Cancer campaigner backs Labor pledge

Toby HusseyAlbany Advertiser
Federal Leader of the Opposition Bill Shorten.
Camera IconFederal Leader of the Opposition Bill Shorten. Credit: Mogens Johansen

A Denmark campaigner has welcomed the Australian Labor Party’s “fantastic” pledge to cut costs for cancer treatment.

Mary Williams, who successfully pushed for years for funding for a cancer treatment facility in Albany, welcomed Opposition leader Bill Shorten’s announcement of $2.3 billion for cancer treatment in his budget reply last week.

“Anything that improves the quality of (life) with our cancer patients is very, very welcome,” she said.

“I have no political side, however, I am more than happy if... (political parties) want to come on board and give us help for our cancer patients.

“It would be absolutely wonderful.”

The Federal and State Governments have already pledged $6.6 million and $13.1 million respectively to build a cancer ward in Albany.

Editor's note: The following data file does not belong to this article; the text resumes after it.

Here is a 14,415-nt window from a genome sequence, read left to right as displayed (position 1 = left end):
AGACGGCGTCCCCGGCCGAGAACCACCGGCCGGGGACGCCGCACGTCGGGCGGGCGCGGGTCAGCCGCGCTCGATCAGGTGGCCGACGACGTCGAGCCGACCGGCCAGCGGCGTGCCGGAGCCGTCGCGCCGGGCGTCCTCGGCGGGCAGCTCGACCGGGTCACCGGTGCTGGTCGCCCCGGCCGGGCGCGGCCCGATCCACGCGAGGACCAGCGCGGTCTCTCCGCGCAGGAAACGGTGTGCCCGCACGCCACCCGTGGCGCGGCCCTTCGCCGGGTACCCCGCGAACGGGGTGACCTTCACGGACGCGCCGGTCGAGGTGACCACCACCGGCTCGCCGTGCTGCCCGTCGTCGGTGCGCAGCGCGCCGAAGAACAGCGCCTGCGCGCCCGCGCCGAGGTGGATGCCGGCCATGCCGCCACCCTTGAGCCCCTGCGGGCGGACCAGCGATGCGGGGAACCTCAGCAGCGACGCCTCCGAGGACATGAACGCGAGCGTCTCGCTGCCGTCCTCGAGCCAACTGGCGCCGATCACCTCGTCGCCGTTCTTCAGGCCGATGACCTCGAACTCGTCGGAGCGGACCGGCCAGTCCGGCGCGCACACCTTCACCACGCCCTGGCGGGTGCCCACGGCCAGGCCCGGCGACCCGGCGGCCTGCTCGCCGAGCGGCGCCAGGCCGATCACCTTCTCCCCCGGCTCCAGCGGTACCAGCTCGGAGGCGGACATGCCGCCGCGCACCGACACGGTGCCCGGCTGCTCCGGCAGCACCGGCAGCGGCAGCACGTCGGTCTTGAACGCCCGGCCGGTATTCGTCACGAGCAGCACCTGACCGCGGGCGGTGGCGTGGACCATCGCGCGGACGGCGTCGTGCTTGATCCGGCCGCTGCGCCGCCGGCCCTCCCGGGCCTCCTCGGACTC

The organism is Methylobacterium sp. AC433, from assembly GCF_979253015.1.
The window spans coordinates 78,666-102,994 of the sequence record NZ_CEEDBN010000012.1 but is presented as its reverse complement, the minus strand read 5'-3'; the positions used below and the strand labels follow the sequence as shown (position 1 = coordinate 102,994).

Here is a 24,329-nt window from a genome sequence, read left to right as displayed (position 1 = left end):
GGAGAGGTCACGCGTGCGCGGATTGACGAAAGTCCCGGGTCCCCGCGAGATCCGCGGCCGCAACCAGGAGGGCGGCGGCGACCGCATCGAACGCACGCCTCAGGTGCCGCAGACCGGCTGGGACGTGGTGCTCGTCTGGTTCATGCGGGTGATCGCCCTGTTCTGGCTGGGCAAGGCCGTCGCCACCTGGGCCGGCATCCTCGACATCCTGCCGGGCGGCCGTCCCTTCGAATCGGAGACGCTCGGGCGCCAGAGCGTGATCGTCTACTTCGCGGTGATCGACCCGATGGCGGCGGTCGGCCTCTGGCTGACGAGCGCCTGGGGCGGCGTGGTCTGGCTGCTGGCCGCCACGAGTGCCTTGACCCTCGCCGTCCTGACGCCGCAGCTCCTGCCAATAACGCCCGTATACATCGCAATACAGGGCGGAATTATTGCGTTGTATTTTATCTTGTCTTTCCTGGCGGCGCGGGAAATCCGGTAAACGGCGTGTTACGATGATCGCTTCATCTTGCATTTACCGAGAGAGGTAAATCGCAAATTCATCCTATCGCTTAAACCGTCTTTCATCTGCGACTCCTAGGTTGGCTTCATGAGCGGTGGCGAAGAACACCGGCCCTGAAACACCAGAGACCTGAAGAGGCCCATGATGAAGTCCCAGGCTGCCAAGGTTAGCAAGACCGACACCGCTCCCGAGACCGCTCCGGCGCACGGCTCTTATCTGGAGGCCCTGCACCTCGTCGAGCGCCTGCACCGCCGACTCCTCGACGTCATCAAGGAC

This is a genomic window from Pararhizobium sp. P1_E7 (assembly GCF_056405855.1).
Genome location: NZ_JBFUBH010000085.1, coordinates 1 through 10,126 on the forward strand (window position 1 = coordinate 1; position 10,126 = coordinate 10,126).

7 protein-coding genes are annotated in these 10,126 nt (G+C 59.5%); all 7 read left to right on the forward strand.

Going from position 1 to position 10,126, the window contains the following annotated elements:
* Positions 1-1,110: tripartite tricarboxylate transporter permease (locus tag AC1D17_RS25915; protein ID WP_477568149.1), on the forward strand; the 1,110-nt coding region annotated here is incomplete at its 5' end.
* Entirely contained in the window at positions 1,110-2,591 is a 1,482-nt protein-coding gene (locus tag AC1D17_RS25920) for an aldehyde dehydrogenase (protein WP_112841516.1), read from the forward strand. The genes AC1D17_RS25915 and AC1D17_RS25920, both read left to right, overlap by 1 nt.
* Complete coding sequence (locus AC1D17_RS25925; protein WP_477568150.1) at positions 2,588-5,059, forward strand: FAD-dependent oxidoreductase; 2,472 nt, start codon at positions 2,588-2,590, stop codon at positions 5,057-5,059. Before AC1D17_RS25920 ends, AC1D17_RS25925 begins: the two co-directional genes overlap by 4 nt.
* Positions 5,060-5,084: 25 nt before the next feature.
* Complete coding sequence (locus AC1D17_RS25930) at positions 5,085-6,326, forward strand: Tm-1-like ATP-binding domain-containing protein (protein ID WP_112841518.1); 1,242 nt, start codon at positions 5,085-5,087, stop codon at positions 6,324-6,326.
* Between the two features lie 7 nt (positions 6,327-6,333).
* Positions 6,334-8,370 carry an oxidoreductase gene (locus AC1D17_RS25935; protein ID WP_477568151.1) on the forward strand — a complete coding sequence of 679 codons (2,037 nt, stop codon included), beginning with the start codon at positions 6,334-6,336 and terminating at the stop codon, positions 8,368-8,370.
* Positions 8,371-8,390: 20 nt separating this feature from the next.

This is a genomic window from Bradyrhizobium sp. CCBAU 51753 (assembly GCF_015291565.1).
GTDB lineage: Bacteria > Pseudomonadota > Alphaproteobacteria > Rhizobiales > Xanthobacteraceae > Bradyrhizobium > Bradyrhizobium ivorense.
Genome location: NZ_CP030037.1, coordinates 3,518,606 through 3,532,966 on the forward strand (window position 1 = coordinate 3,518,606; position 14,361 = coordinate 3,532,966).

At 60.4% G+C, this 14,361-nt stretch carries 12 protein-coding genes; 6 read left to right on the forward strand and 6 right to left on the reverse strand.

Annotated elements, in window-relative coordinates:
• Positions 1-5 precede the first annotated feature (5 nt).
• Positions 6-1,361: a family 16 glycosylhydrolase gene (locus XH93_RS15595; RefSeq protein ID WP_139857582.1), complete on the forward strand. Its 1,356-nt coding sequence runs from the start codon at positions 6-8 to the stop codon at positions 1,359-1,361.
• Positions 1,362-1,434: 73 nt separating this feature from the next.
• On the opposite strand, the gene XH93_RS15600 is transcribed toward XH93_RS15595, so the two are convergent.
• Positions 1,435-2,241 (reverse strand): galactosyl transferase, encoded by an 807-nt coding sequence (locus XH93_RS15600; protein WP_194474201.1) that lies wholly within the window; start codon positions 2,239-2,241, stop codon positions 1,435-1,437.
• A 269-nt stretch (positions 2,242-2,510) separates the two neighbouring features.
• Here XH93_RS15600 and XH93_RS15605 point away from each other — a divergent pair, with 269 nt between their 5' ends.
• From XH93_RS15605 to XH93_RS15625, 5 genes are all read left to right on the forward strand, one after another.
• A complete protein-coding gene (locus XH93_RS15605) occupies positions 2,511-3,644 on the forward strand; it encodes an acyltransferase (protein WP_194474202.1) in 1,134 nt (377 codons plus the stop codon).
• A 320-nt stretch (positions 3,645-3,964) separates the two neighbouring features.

The Opposition leader, pictured, whose mother lived with breast cancer, said cancer was “frightening, it’s isolating, it’s exhausting” for the 145,000 Australians diagnosed with it each year.

He called the plan “the most significant investment in Medicare in a generation”.

A quarter of women diagnosed with breast cancer paid more than $10,000 for two years of scans, while prostate cancer sufferers forked out more than $18,000, he said.

“All those vital scans and tests and consultations with specialists aren’t fully covered by Medicare,” he said.

“They cost hundreds of dollars, adding up to thousands, out of your own pocket.”

Under the plan MRIs would also be covered.

Mr Shorten also pledged to increase tax cuts for those earning $45,000 or less and allocate $200 million to renovating TAFE campuses, if Labor wins the election.

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